A study published in Nature Conservation showed that ball pythons were the most traded CITES-listed live animal. Traders export them legally from Africa for onward sale as exotic pets. Their trade is backed by a belief system that these animals are not sentient and incapable of feeling emotions or pain. But this is not true.
Limited relevant research shows that reptiles are capable of a variety of intellectual abilities. These studies prove that reptiles can feel emotions like stress, anxiety, fear, and pain. As a result, they may undergo suffering during capture and captivity.
How do poor regulations impact the trade of ball pythons?
Trade policies that govern the capture, breeding, and sale of ball pythons do not adequately protect these animals. This is especially the case for the process of ranching ball pythons. Ranchers do not report their farming methods accurately. Very little information is provided about management practices, including the amount of wild-caught pythons at the ranches.
Even the ranchers do not carefully document the mortality rate of the ball pythons during their capture and transportation. Because of the large number of pythons caught and traded every year, experts feel that even 1% mortality rate could mean over a thousand deaths.
Additionally, neither the traders nor the ranchers report the distribution, size, and trends of ball pythons correctly.
What would happen if ball pythons disappeared from the wild?
The wiping out of an entire species of animal can have a range of effects on the food chain and on local communities too. The ball python plays an important role in pest control for farming communities in Africa. These reptiles save Central and Western Africa millions of dollars every year through crop protection.
An absence of ball pythons from the wild will leave the crops unprotected from pests that are otherwise consumed by the pythons. Once the food chain is broken, pests will become a major problem for agro-based communities. Consequently, the farmers may have to invest heavily on crop protection. This will affect their revenue from the crops and may impact overall crop prices too.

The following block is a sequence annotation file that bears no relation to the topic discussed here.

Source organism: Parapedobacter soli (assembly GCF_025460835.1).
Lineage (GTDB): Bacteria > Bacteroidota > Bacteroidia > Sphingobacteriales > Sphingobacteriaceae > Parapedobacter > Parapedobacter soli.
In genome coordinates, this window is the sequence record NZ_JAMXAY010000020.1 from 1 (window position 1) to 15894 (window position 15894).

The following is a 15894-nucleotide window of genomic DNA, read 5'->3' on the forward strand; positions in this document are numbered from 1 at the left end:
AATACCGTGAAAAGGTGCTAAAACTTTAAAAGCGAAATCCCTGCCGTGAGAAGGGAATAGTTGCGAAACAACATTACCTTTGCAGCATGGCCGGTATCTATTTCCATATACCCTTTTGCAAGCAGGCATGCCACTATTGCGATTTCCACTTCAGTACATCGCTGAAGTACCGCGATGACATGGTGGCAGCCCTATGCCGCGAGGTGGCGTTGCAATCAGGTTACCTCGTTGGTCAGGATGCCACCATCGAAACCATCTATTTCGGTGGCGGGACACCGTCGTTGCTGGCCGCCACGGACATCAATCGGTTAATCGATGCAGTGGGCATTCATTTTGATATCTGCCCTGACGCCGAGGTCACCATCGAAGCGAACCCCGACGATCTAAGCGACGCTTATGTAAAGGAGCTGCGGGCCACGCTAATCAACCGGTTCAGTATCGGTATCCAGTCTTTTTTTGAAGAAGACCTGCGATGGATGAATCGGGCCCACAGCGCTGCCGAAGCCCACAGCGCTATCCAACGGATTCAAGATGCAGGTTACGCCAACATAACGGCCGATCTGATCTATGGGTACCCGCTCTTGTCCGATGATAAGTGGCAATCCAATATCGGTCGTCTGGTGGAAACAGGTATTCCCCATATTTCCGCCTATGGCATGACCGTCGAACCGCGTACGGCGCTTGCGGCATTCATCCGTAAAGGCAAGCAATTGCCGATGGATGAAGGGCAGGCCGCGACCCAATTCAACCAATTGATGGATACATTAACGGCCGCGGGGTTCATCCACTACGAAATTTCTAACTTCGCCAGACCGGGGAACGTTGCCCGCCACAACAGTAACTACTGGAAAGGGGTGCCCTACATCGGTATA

Are ranches a suitable solution for saving ball pythons vanishing from the wild?
Ranches happen to be a viable solution for breeding and trading ball pythons. The species is currently listed under the ‘Least Concerned’ category of IUCN red list. For now, the species is not threatened. But experts feel that the rate at which traders catch ball pythons from the wild and sell them in the markets, it may be threatened soon.
Presently, because of poor regulations, the ranches are not operating effectively. Traders catch most of the snakes from the wild. Traders catch pregnant females or eggs from the wild and they sell the baby pythons almost immediately. As a result, captive breeding of the pythons is not happening in most ranches.
Another problem in ranches is that different species of animals live in close proximity to each other. This causes species to cross when they wouldn’t normally cross in the wild. Additionally, diseases from one species can easily pass on to the other. Since they live in very stressful situations, their immunity systems are not strong and they are more vulnerable to diseases.
Animal Club has ball pythons as one of the wild animals which we bring to animal handling workshops and for animal parties. We take a lot of care to ensure that they live in comfortable conditions free of diseases or infections. Our teams conducting animal workshop, animal party or animal school visit, take a lot of care to source animals responsibly and ensure that they are well cared for. We advocate for highly regulated trade policies and ensure the protection of all animals.
We also offer mobile zoo which is great for events like birthday parties. You don’t have to take the hassle of group traveling and let the kids at the party having an exotic animal experience at the same time.